We cannot be deterred by the broken judicial system that tells us that these shootings were justified. Justified means acceptable, warranted, validated, or necessary; Both Michael Brown’s and John Crawford III’s death was not acceptable, warranted, validated and certainly was not necessary.  They were both shot under the assumption there was a threat when there was none, and because there was no initial threat, the police should have been held accountable for their actions.  This is why I believe a law should be pushed nationwide that police cannot use deadly force unless the threat is absolute.


Police are given a great deal of latitude when it comes to the use of deadly force. They simply have to reasonably believe they are endanger or perceive a threat and rather they were right in their assumptions or wrong they are not held accountable.  This is the problem.


We not only expect our law enforcement to serve and protect but also be tactical in situations of uncertainty. Police are supposed to be trained to de-escalate situations.   This skill seem to be used less and less or perhaps selectively because there have been more violent scenarios like James Holmes who shot and killed many in a movie theater but in that case the perpetrator is not dead.


We know police have the ability to use better judgment because majority of them do, but the ones who fail to utilize the training they are given to survey their surroundings, and attempt to de-escalate a situation should not be protected by the law.


Change doesn’t happen on its own. In order to ensure that these young men’s life was not in vain we have to fight for these laws to bring forth accountability and to prevent senseless acts like these from happening again.

T. Nicole Taylor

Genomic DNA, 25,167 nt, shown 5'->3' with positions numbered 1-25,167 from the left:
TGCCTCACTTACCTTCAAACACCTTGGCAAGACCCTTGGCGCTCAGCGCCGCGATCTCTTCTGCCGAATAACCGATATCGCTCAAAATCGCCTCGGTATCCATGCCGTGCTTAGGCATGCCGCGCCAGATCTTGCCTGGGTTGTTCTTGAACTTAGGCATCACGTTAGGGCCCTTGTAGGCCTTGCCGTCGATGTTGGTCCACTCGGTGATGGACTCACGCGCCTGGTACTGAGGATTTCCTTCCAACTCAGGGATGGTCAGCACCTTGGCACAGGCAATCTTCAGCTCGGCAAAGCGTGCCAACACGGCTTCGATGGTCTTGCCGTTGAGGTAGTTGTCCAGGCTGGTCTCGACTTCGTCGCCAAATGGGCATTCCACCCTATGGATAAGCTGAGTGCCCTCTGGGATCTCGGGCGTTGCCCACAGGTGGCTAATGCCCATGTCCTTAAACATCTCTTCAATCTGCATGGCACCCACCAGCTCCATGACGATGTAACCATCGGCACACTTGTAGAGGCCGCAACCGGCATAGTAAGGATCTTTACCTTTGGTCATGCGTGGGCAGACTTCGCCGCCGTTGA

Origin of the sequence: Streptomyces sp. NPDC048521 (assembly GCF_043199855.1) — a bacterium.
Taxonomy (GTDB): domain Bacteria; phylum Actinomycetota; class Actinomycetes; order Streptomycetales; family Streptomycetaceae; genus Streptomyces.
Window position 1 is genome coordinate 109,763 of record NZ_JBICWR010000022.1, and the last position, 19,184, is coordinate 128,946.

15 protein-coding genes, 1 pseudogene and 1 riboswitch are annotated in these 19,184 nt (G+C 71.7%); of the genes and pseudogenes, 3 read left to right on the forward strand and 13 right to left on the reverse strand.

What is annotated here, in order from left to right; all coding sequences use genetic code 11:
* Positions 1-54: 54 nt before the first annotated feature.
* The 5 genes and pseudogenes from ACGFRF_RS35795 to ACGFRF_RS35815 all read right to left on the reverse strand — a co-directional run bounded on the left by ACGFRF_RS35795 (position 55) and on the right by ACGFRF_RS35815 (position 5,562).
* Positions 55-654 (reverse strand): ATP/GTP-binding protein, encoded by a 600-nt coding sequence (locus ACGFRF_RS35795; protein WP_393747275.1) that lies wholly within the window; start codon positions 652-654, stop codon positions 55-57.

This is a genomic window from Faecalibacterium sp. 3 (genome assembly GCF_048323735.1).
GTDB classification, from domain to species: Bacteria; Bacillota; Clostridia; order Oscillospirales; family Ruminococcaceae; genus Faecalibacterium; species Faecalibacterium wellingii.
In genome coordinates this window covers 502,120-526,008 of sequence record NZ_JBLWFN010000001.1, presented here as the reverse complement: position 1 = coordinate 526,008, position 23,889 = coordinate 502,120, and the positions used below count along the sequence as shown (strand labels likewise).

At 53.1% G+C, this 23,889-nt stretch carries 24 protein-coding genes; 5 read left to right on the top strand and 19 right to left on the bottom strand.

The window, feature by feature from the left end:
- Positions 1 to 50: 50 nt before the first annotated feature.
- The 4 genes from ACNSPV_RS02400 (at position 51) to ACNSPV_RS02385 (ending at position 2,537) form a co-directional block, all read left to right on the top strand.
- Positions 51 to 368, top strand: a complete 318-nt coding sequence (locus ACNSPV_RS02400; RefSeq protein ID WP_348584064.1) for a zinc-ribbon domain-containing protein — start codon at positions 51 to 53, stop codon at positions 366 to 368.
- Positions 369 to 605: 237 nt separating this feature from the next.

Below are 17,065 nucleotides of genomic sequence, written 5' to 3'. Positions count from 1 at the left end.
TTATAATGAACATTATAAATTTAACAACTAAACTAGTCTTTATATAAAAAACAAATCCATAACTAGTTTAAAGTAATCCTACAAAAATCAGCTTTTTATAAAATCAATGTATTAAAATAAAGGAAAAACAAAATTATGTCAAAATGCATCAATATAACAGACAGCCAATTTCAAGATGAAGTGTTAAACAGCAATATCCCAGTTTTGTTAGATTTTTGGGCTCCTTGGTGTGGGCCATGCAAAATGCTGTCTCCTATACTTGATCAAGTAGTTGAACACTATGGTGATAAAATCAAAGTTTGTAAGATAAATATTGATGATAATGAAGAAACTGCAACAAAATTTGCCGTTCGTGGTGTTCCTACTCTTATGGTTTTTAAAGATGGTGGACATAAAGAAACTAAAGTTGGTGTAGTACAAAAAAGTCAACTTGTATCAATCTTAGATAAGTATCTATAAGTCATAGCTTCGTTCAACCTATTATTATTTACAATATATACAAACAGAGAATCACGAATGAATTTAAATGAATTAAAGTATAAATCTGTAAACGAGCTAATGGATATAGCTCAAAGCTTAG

T. Nicole Taylor is an author, blogger, community activist, 9 to 5 worker and full-time mom who want to help other single mothers heal and protect their kids from the effects of abandonment from their father. She also wants to help more men who are dads to realize the importance of their roles. With a strong urge to not fear their own inadequacies, because there is long lasting value in their time and care. As a testament of her own battles of being abandoned by an absent father, T. Nicole discovers ways in which she believes can help reduce the effects of abandonment and also increase the need for accountability. T. Nicole’s writing is provocative, thought provoking, and sometimes controversial. She is a writer who is not afraid to touch on the tough topics. I Want My Daddy…The Psychology of Abandonment is her first solo eBook. She has also co-authored a seductive and funny eBook, Soulful Vagina, with an incredible writing genius FBK aka Franki Johnnie whose done an interview on the Tom Joyner Morning Show. The duo was also on the Lincoln Ware Show on 1230 WDBZ the Buzz. T. Nicole Taylor is a native of Cincinnati, Oh. She has three beautiful kids and a dog. She has studied at the University of Cincinnati College of Arts and Science and graduated with honors with both an Associates in Paralegal Studies and a Bachelor of Science in Legal Studies at Kaplan University.